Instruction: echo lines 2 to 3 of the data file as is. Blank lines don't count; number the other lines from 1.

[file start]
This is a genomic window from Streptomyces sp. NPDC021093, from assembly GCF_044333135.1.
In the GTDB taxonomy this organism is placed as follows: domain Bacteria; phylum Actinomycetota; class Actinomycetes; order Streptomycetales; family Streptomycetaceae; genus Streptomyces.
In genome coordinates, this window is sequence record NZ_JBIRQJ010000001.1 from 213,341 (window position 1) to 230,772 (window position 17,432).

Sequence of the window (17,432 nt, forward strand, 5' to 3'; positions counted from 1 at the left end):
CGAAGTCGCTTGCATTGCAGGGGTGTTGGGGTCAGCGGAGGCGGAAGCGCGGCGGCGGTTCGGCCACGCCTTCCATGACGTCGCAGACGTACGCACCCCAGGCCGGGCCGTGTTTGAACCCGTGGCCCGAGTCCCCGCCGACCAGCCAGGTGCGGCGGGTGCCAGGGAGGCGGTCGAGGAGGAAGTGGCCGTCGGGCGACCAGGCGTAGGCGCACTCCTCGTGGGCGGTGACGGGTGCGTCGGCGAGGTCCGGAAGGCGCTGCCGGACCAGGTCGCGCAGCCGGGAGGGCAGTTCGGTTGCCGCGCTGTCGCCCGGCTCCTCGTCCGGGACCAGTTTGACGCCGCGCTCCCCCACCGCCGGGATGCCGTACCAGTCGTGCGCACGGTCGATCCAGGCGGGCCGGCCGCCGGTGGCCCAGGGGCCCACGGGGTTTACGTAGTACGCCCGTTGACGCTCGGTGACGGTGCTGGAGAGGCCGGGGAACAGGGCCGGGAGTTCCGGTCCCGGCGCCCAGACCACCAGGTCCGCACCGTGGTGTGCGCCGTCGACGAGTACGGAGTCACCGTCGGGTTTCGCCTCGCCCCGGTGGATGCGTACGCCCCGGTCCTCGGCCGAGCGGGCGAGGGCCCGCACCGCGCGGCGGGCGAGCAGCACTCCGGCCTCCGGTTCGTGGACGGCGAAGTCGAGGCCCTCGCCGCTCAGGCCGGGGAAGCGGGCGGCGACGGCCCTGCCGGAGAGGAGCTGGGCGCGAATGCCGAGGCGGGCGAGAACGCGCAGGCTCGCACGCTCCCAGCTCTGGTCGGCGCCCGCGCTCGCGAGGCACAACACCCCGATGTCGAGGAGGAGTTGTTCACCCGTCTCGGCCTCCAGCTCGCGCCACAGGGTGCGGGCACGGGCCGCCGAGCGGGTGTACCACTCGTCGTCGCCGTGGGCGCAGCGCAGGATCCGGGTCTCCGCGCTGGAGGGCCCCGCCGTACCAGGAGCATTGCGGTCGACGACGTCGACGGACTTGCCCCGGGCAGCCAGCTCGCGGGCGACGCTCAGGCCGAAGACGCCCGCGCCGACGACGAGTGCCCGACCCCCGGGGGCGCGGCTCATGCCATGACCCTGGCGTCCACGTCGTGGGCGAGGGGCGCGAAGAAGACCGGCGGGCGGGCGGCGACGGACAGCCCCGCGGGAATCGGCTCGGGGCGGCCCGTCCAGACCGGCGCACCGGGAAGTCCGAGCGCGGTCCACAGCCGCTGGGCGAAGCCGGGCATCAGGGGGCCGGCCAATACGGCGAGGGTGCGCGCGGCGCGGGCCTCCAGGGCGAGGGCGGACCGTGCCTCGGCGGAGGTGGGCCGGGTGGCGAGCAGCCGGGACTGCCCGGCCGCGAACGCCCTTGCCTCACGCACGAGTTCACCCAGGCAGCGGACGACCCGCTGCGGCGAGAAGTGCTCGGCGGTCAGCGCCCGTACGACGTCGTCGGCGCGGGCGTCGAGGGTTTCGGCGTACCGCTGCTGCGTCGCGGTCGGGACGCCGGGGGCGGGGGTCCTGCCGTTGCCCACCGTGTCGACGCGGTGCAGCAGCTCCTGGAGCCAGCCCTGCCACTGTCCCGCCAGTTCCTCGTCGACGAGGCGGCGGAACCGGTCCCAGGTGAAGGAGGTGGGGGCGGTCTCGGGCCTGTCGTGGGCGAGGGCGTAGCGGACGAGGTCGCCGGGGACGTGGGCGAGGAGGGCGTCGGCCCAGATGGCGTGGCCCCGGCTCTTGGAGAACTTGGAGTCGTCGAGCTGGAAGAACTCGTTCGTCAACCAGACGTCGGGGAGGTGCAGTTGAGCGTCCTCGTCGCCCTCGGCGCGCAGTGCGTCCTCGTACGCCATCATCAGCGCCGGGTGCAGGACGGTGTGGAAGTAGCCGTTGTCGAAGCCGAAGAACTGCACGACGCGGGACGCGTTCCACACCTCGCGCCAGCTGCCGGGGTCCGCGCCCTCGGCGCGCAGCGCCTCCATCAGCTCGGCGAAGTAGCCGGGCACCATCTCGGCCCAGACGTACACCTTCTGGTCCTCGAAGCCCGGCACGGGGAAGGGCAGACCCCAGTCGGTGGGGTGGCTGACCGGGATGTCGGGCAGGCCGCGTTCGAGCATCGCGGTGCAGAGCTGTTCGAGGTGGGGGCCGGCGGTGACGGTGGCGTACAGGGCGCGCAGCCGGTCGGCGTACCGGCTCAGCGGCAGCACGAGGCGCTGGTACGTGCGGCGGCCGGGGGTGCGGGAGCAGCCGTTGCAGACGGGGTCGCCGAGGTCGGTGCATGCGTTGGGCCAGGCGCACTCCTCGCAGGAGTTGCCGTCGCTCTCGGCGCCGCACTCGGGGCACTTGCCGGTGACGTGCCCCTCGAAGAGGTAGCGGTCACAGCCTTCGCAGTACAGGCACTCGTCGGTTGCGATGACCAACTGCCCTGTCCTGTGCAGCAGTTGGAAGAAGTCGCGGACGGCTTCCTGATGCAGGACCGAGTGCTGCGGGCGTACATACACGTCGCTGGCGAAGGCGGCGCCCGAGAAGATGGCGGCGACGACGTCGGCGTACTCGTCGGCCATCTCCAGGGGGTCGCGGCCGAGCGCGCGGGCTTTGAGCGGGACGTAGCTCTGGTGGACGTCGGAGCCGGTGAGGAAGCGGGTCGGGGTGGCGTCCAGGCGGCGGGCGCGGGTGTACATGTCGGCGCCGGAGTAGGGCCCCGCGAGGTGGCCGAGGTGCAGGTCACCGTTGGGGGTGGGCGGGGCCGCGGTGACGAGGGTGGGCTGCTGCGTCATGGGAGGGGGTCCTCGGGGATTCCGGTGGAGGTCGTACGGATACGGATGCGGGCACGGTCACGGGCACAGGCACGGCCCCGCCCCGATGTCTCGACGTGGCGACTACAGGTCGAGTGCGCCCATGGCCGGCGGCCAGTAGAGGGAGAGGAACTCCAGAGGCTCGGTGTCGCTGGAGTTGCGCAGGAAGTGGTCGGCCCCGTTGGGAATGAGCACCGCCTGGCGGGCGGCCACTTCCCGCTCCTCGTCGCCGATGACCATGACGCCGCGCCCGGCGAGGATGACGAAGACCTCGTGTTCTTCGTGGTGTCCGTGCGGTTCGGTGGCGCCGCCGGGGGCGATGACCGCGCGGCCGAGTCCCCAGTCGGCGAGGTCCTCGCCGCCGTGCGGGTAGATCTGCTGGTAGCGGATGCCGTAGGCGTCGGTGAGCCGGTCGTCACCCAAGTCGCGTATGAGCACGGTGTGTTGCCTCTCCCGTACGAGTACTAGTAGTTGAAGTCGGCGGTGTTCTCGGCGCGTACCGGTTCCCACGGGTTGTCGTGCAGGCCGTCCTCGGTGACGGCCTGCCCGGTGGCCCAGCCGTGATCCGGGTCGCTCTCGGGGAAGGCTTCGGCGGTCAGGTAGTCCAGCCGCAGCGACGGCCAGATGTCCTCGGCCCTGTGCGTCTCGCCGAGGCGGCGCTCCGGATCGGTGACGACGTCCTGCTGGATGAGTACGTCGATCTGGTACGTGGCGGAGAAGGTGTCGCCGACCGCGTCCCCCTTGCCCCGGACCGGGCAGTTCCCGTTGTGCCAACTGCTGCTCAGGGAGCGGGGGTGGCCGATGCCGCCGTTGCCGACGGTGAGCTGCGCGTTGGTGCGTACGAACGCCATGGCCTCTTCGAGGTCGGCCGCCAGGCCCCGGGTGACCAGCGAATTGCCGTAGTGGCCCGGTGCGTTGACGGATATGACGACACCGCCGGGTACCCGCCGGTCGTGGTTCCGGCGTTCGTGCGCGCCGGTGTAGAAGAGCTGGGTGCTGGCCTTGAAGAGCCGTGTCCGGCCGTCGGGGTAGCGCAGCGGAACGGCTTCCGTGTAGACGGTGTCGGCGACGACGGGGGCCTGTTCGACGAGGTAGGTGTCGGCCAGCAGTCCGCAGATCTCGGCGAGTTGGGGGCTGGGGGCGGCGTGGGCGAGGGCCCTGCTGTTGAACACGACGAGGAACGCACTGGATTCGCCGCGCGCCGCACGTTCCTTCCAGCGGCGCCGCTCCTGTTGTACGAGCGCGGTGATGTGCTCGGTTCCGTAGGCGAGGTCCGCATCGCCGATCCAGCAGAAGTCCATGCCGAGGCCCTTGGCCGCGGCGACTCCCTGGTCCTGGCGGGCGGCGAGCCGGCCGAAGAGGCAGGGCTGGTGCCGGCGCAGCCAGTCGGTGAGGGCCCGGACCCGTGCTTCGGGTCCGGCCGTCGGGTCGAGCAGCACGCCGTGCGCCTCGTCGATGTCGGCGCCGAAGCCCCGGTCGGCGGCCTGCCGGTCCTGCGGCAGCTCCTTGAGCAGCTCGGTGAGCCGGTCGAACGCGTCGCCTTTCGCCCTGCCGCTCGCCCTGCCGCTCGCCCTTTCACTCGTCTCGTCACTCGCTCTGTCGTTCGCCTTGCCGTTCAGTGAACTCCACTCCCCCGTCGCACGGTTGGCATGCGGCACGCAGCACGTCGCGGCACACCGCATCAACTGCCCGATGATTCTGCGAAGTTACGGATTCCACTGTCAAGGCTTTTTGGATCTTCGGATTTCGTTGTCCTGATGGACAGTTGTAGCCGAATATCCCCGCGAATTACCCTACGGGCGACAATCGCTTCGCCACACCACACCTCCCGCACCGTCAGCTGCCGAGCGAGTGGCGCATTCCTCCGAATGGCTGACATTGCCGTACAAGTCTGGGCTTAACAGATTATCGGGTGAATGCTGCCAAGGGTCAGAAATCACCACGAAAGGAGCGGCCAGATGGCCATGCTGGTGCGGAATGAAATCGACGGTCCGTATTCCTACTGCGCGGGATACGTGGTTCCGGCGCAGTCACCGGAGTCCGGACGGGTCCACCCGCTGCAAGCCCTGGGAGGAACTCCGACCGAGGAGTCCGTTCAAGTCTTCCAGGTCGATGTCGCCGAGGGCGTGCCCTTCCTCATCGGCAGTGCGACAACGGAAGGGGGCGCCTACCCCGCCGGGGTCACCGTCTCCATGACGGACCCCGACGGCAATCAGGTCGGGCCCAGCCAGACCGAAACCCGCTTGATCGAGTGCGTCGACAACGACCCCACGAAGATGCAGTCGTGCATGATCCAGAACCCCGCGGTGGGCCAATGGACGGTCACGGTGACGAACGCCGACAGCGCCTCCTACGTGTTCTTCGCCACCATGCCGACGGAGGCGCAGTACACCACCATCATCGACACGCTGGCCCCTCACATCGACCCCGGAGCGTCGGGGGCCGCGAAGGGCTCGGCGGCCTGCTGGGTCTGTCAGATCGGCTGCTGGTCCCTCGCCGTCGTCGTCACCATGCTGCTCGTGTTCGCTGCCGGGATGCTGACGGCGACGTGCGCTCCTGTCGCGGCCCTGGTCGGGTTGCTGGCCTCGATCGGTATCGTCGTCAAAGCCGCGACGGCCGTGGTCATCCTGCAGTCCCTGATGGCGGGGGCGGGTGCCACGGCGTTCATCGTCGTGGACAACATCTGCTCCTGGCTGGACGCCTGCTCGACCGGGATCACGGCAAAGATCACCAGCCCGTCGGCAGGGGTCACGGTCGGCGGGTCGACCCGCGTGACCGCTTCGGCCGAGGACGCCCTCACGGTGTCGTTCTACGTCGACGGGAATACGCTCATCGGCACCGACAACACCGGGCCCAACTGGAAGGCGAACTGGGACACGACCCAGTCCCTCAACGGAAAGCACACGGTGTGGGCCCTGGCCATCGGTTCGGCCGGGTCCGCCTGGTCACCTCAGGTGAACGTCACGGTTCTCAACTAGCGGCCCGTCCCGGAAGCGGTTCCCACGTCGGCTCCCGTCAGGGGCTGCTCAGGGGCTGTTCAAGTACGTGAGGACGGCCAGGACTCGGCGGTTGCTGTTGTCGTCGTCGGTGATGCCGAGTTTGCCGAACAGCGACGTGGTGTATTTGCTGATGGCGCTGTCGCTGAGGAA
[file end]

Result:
In the GTDB taxonomy this organism is placed as follows: domain Bacteria; phylum Actinomycetota; class Actinomycetes; order Streptomycetales; family Streptomycetaceae; genus Streptomyces.
In genome coordinates, this window is sequence record NZ_JBIRQJ010000001.1 from 213,341 (window position 1) to 230,772 (window position 17,432).